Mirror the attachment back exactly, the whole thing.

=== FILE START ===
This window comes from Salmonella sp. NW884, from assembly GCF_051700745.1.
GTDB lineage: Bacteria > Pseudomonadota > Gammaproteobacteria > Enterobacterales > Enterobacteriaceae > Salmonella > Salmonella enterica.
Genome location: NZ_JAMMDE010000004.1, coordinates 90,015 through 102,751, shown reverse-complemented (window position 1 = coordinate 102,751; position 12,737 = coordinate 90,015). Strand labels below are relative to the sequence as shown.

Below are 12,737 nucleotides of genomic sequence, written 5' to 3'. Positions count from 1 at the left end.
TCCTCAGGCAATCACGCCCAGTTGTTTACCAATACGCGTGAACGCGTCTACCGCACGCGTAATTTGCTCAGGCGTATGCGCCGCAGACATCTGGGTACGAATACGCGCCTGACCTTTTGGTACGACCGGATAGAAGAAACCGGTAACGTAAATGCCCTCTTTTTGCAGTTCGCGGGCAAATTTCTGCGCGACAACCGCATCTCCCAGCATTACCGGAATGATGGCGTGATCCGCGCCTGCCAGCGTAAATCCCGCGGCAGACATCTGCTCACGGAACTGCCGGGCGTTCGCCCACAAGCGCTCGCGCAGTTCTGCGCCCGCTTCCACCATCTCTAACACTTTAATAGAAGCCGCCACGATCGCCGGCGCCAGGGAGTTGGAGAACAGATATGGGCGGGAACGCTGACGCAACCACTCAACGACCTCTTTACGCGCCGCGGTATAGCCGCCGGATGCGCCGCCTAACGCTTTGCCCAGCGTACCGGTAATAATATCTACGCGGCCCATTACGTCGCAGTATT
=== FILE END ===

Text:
This window comes from Salmonella sp. NW884, from assembly GCF_051700745.1.
GTDB lineage: Bacteria > Pseudomonadota > Gammaproteobacteria > Enterobacterales > Enterobacteriaceae > Salmonella > Salmonella enterica.
Genome location: NZ_JAMMDE010000004.1, coordinates 90,015 through 102,751, shown reverse-complemented (window position 1 = coordinate 102,751; position 12,737 = coordinate 90,015). Strand labels below are relative to the sequence as shown.

Below are 12,737 nucleotides of genomic sequence, written 5' to 3'. Positions count from 1 at the left end.
TCCTCAGGCAATCACGCCCAGTTGTTTACCAATACGCGTGAACGCGTCTACCGCACGCGTAATTTGCTCAGGCGTATGCGCCGCAGACATCTGGGTACGAATACGCGCCTGACCTTTTGGTACGACCGGATAGAAGAAACCGGTAACGTAAATGCCCTCTTTTTGCAGTTCGCGGGCAAATTTCTGCGCGACAACCGCATCTCCCAGCATTACCGGAATGATGGCGTGATCCGCGCCTGCCAGCGTAAATCCCGCGGCAGACATCTGCTCACGGAACTGCCGGGCGTTCGCCCACAAGCGCTCGCGCAGTTCTGCGCCCGCTTCCACCATCTCTAACACTTTAATAGAAGCCGCCACGATCGCCGGCGCCAGGGAGTTGGAGAACAGATATGGGCGGGAACGCTGACGCAACCACTCAACGACCTCTTTACGCGCCGCGGTATAGCCGCCGGATGCGCCGCCTAACGCTTTGCCCAGCGTACCGGTAATAATATCTACGCGGCCCATTACGTCGCAGTATT